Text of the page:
The Driller Killer
The first Creepshow (1982) was fun, but its 1987 follow-up Creepshow 2 is far less memorably more of the same: its three segments have their moments (especially the third, with Lois Chiles’s manic performance as an adulterous wife who keeps running over the same man), but the overall effect is of desperation and a far cry from the original. Abel Ferrara’s insane Driller Killer (1979) stars the director himself as a tortured artist turned title murderer: if you’re into Ferrara’s twisted worldview, by all means help yourself. Both films have excellent restored transfers; extras are interviews, commentaries and features, with Ferrara’s documentary, Mulberry St., on Driller.
Stellan Skarsgard’s intense performance as a grieving father who tracks down those drug dealers responsible for his son’s fatal overdose is the obvious reason to watch director Hans Petter Moland’s muddled but entertaining black comedy. The violence seems real, pouring out of the father’s sorrow and revenge, which Skarsgard plays perfectly, even during the film’s final (and intentionally ridiculous) shootout. There’s a superior hi-def transfer; extras are brief interviews.
The Man Who Skied Down EverestBruce Nydnik and Lawrence Schiller’s Oscar-winning 1975 Best Documentary is a still-astonishing chronicle of the 1970 quest by Japanese daredevil Yuichiro Miura to climb and ski down the world’s highest mountain. Douglas Rain’s narration (from Miura’s own diaries) is at times redundant, but the incredible camerawork, which catches seemingly every moment of this superhuman attempt—including some of the most amazing feats ever shot—is what makes this a classic of its kind. The film looks splendid on Blu-ray.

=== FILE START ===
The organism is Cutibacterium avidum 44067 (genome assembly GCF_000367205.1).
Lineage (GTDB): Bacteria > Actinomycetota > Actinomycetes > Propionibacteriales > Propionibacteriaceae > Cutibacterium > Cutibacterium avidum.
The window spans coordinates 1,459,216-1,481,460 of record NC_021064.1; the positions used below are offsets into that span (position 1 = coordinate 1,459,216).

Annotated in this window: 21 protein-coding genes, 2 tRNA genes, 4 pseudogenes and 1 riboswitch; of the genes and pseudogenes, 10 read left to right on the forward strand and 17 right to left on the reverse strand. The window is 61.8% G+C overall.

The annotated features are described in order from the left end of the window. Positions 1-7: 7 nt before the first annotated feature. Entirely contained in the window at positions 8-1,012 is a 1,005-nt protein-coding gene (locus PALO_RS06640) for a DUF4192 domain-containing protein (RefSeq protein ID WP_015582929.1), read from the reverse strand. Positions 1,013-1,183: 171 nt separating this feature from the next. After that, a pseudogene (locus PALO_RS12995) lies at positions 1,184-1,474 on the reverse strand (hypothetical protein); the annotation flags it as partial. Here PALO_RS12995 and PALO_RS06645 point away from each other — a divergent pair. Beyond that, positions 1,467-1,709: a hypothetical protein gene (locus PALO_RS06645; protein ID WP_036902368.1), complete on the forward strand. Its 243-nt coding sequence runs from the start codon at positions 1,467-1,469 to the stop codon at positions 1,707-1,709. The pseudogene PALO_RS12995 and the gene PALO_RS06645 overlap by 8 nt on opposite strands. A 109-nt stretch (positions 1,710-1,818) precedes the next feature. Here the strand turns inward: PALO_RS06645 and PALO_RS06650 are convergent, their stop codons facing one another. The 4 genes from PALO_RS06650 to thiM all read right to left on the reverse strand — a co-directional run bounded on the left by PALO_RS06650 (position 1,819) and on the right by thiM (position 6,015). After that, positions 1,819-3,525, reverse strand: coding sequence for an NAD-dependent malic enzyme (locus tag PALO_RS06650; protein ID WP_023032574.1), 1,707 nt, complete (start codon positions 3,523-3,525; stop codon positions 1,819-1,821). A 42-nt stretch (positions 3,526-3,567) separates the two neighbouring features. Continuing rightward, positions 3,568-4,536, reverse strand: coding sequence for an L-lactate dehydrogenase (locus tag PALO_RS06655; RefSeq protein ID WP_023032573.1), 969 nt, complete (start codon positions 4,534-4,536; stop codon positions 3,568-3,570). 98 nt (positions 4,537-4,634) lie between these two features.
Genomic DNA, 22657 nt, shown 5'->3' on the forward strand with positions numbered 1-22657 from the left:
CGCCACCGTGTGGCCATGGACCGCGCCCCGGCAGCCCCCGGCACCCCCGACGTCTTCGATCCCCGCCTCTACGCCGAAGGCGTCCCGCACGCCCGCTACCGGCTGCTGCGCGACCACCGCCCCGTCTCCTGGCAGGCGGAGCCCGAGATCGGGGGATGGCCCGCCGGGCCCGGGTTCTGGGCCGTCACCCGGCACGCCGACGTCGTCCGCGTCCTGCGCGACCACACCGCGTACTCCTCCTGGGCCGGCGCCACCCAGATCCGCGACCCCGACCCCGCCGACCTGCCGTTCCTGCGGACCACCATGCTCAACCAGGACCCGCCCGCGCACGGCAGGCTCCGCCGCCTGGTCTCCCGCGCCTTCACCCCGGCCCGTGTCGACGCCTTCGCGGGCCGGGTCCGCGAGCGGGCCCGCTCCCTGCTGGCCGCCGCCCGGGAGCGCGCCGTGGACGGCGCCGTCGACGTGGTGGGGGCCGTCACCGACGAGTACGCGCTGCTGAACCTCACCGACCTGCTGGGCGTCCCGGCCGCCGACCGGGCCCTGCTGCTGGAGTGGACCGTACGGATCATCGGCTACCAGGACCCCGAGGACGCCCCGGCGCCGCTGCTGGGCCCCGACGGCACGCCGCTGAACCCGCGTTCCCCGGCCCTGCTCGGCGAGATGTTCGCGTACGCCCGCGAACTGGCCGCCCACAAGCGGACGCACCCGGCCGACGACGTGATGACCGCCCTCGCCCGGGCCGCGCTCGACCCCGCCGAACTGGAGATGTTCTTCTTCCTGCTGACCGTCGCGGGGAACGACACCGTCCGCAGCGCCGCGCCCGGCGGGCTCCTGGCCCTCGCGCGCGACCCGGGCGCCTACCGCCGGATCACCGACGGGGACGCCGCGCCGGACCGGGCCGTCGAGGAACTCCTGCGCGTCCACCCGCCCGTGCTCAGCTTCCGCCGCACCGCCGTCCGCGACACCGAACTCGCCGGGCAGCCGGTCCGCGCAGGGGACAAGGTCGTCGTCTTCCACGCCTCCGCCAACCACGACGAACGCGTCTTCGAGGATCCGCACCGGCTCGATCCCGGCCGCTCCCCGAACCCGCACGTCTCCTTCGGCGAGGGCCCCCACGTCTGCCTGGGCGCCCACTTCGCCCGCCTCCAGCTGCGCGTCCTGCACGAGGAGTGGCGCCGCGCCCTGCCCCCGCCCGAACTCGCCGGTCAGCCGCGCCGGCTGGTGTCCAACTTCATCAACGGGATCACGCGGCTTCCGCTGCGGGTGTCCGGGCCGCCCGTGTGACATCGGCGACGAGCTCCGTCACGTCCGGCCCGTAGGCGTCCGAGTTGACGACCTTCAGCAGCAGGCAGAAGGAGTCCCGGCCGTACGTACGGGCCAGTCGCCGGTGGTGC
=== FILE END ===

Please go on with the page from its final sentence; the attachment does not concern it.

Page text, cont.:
Giuseppe Verdi’s classic opera might even outdo Shakespeare’s play for dramatic intensity and sorrowful tragedy, and Bartlett Sher’s new Met Opera staging catches all of that, thanks to sensitive conducting by Yannick Nezet-Segun and exceptional playing by the Met Orchestra. Then there are the emotionally rich portrayals of Aleksandrs Antonenko as Othello, Zeljko Lucic as Iago and Sonya Yoncheva as a heartbreaking Desdemona. Both the hi-def video and audio are impressive.
In Clint Eastwood’s absorbing if not particularly resonant reconstruction of the celebrated “Miracle on the Hudson” in 2009, Tom Hanks gives a functional but unilluminating portrayal of one of America’s most celebrated heroes, airline pilot Sully Sullenberger. Far better because less encumbered by hero worship is Aaron Eckhart as the unsung co-pilot; in the thankless role of the worried wife phoning husband Sully, Laura Linney is all classy understatement. The film, a relatively brief but still padded 96 minutes, looks fine on Blu; extras comprise three making-of featurettes.
Alice Winocour’s involving thriller centers around a wonderfully complicated central relationship: a French Iraq war vet with PTSD becomes a bodyguard for the trophy wife of a wealthy businessman, and when deadly home invaders arrive, his skills come in handy to save her, her child and himself. Deftly combining action with introspection, Winocour has made a volatile drama buoyed by superb performances by Matthias Schoenaerts and Diane Kruger.